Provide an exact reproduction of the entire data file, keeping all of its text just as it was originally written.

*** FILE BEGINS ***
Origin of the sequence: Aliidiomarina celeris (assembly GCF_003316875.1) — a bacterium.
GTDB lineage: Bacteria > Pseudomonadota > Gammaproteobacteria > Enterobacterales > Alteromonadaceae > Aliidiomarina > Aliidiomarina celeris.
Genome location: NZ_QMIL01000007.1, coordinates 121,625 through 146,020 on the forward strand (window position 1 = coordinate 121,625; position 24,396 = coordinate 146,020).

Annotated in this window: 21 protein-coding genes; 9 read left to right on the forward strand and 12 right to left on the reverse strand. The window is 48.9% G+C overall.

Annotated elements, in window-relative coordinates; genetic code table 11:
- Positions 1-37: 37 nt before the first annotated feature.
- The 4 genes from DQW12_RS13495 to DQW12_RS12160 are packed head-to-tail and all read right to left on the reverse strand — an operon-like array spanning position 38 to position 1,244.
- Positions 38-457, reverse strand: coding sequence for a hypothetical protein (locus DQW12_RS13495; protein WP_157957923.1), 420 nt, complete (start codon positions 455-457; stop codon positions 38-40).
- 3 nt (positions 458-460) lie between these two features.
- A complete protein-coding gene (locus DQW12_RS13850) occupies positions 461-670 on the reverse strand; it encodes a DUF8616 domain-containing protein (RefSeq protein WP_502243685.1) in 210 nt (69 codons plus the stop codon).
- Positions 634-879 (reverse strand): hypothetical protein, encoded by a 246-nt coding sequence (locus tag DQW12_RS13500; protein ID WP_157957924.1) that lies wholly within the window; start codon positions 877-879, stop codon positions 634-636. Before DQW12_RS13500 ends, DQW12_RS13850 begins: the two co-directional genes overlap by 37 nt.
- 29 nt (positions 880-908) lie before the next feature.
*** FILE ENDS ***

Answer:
Origin of the sequence: Aliidiomarina celeris (assembly GCF_003316875.1) — a bacterium.
GTDB lineage: Bacteria > Pseudomonadota > Gammaproteobacteria > Enterobacterales > Alteromonadaceae > Aliidiomarina > Aliidiomarina celeris.
Genome location: NZ_QMIL01000007.1, coordinates 121,625 through 146,020 on the forward strand (window position 1 = coordinate 121,625; position 24,396 = coordinate 146,020).

Annotated in this window: 21 protein-coding genes; 9 read left to right on the forward strand and 12 right to left on the reverse strand. The window is 48.9% G+C overall.

Annotated elements, in window-relative coordinates; genetic code table 11:
- Positions 1-37: 37 nt before the first annotated feature.
- The 4 genes from DQW12_RS13495 to DQW12_RS12160 are packed head-to-tail and all read right to left on the reverse strand — an operon-like array spanning position 38 to position 1,244.
- Positions 38-457, reverse strand: coding sequence for a hypothetical protein (locus DQW12_RS13495; protein WP_157957923.1), 420 nt, complete (start codon positions 455-457; stop codon positions 38-40).
- 3 nt (positions 458-460) lie between these two features.
- A complete protein-coding gene (locus DQW12_RS13850) occupies positions 461-670 on the reverse strand; it encodes a DUF8616 domain-containing protein (RefSeq protein WP_502243685.1) in 210 nt (69 codons plus the stop codon).
- Positions 634-879 (reverse strand): hypothetical protein, encoded by a 246-nt coding sequence (locus tag DQW12_RS13500; protein ID WP_157957924.1) that lies wholly within the window; start codon positions 877-879, stop codon positions 634-636. Before DQW12_RS13500 ends, DQW12_RS13850 begins: the two co-directional genes overlap by 37 nt.
- 29 nt (positions 880-908) lie before the next feature.